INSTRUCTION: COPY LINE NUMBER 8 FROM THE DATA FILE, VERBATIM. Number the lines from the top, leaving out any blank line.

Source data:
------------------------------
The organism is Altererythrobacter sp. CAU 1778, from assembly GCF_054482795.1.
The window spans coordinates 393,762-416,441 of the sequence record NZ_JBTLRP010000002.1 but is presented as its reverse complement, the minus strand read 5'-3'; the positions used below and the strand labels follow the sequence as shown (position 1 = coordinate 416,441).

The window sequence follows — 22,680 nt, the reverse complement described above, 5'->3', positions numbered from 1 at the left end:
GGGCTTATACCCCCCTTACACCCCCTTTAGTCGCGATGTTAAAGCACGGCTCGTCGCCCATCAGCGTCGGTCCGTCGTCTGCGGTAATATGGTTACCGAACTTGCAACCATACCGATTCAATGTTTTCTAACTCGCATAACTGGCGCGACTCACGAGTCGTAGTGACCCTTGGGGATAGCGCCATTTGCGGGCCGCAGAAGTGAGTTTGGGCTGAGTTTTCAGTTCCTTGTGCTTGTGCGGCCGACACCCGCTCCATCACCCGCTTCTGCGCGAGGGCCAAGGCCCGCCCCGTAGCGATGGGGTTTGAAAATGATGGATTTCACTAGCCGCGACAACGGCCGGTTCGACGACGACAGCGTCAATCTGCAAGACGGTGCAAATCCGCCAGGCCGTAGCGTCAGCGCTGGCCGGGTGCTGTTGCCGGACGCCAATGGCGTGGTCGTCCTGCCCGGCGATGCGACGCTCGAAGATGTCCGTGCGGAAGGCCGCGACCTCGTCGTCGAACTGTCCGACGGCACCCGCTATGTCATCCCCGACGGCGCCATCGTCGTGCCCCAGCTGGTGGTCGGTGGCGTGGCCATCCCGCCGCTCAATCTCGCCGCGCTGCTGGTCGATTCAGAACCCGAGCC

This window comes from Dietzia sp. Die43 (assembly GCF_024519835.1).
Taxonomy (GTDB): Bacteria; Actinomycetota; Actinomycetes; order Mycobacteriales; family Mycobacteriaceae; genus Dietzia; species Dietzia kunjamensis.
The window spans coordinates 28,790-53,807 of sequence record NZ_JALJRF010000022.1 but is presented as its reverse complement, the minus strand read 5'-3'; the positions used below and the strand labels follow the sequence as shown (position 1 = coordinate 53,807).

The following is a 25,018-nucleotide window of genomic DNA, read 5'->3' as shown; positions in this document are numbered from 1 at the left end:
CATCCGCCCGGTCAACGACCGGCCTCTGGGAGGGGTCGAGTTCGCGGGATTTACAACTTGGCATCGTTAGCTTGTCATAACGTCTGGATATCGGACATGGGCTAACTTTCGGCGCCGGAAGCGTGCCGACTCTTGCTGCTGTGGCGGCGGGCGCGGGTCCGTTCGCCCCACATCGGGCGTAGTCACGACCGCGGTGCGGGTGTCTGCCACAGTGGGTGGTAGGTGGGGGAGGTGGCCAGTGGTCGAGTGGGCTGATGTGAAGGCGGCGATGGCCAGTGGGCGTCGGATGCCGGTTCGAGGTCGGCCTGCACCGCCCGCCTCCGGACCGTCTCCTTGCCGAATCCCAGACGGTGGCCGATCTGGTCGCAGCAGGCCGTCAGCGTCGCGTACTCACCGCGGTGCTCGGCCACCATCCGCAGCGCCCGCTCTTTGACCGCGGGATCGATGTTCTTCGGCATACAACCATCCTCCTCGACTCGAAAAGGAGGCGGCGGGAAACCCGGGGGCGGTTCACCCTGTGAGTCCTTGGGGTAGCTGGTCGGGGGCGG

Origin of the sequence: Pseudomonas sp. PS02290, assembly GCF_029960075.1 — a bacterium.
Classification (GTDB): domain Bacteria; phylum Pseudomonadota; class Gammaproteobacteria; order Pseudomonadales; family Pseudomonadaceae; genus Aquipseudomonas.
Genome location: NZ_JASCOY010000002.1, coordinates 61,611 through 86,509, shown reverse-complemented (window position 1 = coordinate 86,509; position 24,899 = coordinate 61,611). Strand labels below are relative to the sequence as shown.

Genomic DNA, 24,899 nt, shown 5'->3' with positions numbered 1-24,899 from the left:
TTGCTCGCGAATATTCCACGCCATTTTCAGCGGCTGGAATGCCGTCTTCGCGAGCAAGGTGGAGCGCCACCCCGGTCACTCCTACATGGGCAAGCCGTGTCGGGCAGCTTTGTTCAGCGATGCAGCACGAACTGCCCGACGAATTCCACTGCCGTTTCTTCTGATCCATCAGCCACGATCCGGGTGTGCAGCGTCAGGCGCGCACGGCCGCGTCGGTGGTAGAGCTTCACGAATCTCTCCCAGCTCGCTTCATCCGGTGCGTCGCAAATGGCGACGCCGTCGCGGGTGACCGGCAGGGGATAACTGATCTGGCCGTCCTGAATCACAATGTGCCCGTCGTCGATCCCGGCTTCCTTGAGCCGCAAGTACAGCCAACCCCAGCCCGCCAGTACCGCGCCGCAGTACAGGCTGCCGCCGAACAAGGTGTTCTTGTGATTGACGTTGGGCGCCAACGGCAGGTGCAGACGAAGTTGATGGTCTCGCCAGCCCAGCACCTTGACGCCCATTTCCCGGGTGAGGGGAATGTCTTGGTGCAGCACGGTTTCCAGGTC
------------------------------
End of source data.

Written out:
The following is a 25,018-nucleotide window of genomic DNA, read 5'->3' as shown; positions in this document are numbered from 1 at the left end: